Q&A with new UK assistant Steve Pardue

Steve Pardue: "I am not looking at it as going into a college job. I am looking at it as going to the University of Kentucky and working for Joker Phillips. Obviously I have a lot to learn in terms of terminology, but I don't think it is any different at any level."

Here's the conversation KSR's Larry Vaught had with new Kentucky running backs coach Steve Pardue:

Question: Does a team have to run the football well to win in the SEC?

Pardue: "That's a given. We go back to mine and Joker Phillips' similarities. If you have watched my teams at LaGrange, you would know we were known for great defense, really good special teams and running the football. We always based our success off running the football because in most games it will come down to who runs the football well."

Question: What have players you have sent to UK told you about the Kentucky football program? Pardue: "They have all kind of fallen in love with the place. I kind of kiddingly sent a text to Wesley Woodyard and said, ‘I sent you guys up here to win a championship and since you guys didn't get it done, I guess I have to do it.' That kind of got a charge out of him. They have all had a love for the university. I had that inbred in me at a young age. It might have been a little different if I was not somebody from the state, I probably would have got more from them. But I know they enjoyed their time up here and we will enjoy our time."

Question: Do you know any high school coaches in Kentucky?

Pardue: "I know several. I coached in western Kentucky for four years. Both of my brothers-in-law are retired coaches. Pat Gates won two state championships, one at Crittenden County and one at Caldwell County. My other brother-in-law, Rodney Bushong, won one at Heath High School. I have a lot of connections in the state and will definitely be calling on those.

"That's why I had to win three state championships. I had to find a way to top my brothers-in-law a little bit."

Question: What is your philosophy as a football coach?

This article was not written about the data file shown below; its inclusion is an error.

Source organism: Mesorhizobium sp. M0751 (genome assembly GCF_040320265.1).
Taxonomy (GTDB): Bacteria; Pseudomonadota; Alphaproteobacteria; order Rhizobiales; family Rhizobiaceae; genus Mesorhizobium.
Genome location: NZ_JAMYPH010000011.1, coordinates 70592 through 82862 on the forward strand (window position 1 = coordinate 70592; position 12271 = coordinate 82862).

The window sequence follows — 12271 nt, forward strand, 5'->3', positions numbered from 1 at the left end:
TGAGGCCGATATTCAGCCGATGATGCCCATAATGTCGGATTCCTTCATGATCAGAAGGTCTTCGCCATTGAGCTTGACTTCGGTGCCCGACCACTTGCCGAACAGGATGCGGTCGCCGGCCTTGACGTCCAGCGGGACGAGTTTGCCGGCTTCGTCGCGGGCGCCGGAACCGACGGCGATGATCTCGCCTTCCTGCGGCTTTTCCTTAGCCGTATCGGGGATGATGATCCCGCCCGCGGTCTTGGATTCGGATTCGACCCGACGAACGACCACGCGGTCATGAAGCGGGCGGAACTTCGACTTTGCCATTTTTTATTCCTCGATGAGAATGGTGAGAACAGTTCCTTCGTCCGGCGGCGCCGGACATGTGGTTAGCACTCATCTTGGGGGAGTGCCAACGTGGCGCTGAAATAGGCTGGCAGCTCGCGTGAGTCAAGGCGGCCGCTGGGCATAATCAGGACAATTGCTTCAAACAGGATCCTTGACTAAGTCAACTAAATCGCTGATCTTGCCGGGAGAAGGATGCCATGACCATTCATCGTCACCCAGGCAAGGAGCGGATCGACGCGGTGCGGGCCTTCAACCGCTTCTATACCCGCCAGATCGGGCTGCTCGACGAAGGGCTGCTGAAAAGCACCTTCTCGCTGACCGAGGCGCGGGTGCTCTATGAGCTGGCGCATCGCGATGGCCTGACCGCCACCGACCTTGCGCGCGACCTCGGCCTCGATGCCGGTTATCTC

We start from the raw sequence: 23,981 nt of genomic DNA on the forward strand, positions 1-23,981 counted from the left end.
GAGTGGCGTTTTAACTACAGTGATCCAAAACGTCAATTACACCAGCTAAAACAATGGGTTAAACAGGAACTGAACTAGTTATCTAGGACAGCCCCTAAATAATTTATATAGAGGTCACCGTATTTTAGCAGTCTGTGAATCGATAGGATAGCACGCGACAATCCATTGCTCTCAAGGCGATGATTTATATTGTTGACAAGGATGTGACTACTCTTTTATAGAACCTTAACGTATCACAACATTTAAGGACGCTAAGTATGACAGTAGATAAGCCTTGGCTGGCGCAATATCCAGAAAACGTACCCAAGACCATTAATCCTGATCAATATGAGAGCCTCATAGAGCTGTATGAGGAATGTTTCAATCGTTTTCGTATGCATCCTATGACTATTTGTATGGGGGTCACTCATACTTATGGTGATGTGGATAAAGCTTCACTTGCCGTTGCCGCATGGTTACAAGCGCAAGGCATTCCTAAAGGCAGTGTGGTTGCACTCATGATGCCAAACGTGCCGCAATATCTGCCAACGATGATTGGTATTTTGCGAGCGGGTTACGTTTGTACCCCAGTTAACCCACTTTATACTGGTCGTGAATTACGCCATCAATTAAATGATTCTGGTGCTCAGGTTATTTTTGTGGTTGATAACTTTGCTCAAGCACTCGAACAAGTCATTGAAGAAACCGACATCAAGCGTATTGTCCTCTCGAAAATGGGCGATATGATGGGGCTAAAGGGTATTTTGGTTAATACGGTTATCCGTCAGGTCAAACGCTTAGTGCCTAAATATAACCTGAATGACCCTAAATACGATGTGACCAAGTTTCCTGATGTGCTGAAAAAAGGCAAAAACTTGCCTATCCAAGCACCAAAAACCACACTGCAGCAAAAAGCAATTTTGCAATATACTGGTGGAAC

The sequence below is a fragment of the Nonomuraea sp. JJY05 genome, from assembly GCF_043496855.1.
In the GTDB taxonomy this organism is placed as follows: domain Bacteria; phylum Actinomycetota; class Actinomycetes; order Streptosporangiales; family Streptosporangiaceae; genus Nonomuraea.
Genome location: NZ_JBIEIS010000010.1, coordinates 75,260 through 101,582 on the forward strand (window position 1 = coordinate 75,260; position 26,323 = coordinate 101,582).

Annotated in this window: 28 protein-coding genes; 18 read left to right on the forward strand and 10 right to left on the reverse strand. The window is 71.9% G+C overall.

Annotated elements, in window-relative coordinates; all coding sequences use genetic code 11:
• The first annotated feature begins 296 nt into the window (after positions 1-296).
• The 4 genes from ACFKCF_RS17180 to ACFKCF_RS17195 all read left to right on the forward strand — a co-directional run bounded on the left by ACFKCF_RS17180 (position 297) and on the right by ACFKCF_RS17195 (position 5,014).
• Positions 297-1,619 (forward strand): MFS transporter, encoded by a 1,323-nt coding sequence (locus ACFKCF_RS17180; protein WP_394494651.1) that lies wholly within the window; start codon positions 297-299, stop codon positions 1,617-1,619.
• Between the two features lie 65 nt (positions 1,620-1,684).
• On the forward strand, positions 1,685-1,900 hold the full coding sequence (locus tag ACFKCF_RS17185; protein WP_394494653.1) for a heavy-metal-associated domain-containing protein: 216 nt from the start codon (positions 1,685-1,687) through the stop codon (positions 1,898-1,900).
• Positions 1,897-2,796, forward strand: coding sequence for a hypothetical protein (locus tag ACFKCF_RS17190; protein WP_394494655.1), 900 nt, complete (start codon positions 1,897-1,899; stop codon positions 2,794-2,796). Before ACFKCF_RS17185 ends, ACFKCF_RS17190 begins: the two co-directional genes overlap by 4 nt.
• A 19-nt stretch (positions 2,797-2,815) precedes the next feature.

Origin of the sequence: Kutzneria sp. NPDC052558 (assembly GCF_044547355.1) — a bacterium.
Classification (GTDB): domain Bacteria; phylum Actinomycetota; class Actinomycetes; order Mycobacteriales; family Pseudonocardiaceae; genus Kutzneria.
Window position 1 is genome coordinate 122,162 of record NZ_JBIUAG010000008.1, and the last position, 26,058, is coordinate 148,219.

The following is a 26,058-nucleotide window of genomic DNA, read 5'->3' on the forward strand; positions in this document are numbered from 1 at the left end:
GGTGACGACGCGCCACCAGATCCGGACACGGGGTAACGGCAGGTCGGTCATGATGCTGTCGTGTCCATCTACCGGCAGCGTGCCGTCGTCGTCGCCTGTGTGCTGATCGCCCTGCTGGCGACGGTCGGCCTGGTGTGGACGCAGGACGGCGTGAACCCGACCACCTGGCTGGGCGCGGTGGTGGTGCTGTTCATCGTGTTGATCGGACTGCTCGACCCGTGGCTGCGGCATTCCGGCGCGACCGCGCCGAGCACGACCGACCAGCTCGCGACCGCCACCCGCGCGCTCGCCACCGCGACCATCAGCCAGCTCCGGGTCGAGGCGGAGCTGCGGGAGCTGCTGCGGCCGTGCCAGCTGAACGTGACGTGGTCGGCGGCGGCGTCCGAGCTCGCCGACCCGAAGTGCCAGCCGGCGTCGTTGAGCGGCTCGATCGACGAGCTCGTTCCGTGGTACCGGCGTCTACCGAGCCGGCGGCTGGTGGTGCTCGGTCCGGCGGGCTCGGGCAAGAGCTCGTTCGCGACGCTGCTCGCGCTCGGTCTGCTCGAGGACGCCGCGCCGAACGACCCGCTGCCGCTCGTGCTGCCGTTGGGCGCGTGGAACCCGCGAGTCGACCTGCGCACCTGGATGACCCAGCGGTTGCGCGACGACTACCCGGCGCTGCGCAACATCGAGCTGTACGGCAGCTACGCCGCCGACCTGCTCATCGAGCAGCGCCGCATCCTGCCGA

Pardue: "If you watched our teams play, people would characterize us as being very, very much defensive minded. We played hard-nose defense and got after you. We also put lot of importance on the special teams and we liked to run the ball when we could. But I think you could say we were a tough team and that's the way I like to play."

Question: Will you be recruiting the state of Georgia?

Pardue: "If they have players that fit us, I should have a relationship there. I think Joe is going to give me south Georgia and I think I will spot recruits (in) some other areas I have friends coaching. Hopefully we can do a good job selling Joker Phillips and Kentucky football."

Question: Any chance you will get any advice from linebackers coach Chuck Smith on the move from high school to college coaching since he did the same thing?

Pardue: "I have had a couple of other friends who were in the same situation. The head coach at Valdosta High School now was with Chris Hatcher at Georgia Southern for three years and decided to go back to high school. I think it is a little different for everybody. But I am not looking at it as going into a college job. I am looking at it as going to the University of Kentucky and working for Joker Phillips. Obviously I have a lot to learn in terms of terminology, but I don't think it is any different at any level."

Question: Describe the relationship you have with Joker Phillips?

Pardue: "We have a unique relationship, but now he is the boss. I was driving here the day I came and talking to Braxton Kelley and telling him how excited I was and told him there would be a day coach Phillips would have to chew me out. I understand that comes with being an assistant. We have a unique relationship and we have not hid that over the years when he was recruiting my players and it didn't affect that. But because of the things he is doing here, I wanted to be part of this."

Question: In a way, do you already feel part of this program because of the players you have sent here?

Pardue: "It's more just my conversations with Joker and knowing about the pulse of the program and where they stood with players and what was going on on a day-to-day basis."


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